Navy Secretary Ray Mabus reinforced the Navy Department’s longstanding support for fallen Sgt. Rafael Peralta receiving the Medal of Honor on Monday, creating a wave of news coverage as defense officials review new evidence in the case.
The decision to give Peralta the nation’s top valor award rests with Defense Secretary Leon Panetta, Mabus told reporters after a ceremony at Camp Pendleton, Calif., where three Marines and a sailor were honored for heroism in Afghanistan in 2010. Mabus’ support for Peralta receiving the Medal of Honor has been consistent, he said.
The comments come more than eight years after Peralta, 25, died during house-to-house fighting in Fallujah, Iraq. He’s credited with saving the lives of several fellow Marines for smothering a grenade blast after already being mortally wounded by a richocheting rifle round.
Peralta was put up for a Medal of Honor by the Marine Corps after the battle, but it was eventually shot down in an unusual move by then-Defense Secretary Robert Gates in 2008. He decided it wasn’t conclusive that Peralta had made a conscious decision to cover the grenade since he already was dying from the gunshot wound to his head.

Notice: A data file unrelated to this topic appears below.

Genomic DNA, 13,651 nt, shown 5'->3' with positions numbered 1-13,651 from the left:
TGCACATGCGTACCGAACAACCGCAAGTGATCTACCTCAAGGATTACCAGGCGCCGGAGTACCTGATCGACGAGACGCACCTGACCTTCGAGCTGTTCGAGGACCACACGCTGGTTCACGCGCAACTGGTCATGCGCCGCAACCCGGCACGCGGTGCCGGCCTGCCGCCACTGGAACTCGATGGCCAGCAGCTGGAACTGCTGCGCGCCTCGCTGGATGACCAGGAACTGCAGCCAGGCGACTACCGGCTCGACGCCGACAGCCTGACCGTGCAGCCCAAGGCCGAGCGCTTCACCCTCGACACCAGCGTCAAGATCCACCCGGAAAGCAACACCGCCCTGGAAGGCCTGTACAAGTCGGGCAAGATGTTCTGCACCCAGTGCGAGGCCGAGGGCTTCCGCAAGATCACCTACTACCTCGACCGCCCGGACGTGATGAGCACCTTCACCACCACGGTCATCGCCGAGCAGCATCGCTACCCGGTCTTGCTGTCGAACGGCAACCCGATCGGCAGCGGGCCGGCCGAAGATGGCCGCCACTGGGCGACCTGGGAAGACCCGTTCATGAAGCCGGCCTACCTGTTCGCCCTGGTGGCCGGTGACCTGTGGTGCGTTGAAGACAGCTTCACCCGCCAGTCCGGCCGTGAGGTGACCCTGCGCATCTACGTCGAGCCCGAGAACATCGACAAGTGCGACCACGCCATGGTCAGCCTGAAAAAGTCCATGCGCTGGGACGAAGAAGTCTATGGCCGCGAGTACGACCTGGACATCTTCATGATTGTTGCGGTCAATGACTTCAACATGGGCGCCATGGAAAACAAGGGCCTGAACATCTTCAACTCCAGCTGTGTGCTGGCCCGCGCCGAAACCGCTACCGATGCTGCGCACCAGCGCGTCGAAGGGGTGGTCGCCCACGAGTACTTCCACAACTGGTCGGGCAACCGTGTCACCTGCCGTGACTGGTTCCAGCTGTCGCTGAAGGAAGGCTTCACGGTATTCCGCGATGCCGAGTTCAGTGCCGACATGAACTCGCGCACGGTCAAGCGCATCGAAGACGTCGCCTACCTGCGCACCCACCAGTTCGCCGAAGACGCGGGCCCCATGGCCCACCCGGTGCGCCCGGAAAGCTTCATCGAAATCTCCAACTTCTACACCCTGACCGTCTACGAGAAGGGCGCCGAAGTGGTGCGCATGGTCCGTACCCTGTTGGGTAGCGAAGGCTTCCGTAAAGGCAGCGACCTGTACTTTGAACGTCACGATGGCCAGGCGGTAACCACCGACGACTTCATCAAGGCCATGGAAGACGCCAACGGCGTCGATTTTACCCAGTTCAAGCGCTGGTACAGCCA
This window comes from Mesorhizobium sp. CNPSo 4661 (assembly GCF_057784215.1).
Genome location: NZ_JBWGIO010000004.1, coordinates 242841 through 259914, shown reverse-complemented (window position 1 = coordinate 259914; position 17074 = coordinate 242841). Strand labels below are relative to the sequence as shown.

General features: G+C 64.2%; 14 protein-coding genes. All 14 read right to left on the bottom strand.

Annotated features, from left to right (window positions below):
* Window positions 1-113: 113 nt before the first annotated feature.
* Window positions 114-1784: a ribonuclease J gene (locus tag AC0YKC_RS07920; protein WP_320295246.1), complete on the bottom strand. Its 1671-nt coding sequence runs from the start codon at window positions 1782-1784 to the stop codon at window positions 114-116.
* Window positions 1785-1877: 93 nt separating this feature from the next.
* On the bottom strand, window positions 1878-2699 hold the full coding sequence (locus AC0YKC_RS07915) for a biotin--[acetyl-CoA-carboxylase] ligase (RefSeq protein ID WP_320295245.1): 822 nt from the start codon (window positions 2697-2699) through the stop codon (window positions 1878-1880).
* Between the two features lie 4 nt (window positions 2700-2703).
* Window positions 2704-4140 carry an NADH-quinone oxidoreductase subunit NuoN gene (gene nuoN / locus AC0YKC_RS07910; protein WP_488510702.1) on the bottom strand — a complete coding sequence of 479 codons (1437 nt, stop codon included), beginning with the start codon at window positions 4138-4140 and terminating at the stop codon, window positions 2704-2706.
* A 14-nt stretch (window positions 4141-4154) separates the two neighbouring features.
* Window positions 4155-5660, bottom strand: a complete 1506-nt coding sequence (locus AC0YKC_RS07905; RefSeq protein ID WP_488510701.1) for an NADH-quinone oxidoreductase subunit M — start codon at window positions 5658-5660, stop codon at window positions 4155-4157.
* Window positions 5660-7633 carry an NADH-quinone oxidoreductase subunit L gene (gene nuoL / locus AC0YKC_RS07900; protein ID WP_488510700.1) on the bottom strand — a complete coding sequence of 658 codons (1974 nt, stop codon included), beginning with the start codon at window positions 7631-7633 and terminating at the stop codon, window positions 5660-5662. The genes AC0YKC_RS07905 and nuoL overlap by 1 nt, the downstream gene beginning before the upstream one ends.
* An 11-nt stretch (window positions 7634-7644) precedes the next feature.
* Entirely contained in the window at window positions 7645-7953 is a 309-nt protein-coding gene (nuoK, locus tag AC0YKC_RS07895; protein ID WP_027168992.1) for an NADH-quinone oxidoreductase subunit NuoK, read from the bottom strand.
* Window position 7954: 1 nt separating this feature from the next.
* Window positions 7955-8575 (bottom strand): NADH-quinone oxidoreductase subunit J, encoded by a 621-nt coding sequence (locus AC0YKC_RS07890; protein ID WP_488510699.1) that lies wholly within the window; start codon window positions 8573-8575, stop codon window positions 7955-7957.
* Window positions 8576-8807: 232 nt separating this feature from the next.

As reported previously, the Navy Department decided to review new evidence in Peralta’s case earlier this year that proponents say back the notion he pulled the grenade under his body before it went off, and deserves the MoH.
That leads us to where we are now — and an interesting wrinkle in the timing.
Panetta is expected to retire, possibly stepping down as soon as next month to return to his walnut farm in California. While it certainly seems possible the SECDEF could decide to upgrade Peralta’s award before riding off into the sunset, it’s probably more likely the decision will be left for his successor in 2013.
The candidates for the job reportedly include former Republican Sen. Chuck Hagel, former top Pentagon official Michelle Flournoy, Deputy Defense Secretary Ashton Carter and Democratic Sen. John Kerry of Massachusetts. Several insiders also have floated the possibility that Mabus himself will step up into the job, creating an interesting situation in which he’d hypothetically approve looking at additional information in Peralta’s case one year, then approve the award the next while serving in another job.
For Peralta’s sake, all of this bears watching. It has been eight years since he died, and his family isn’t giving up.
“It has been a long eight years,” said a family spokesman, George Sabga, “and we try to take it one step at a time.”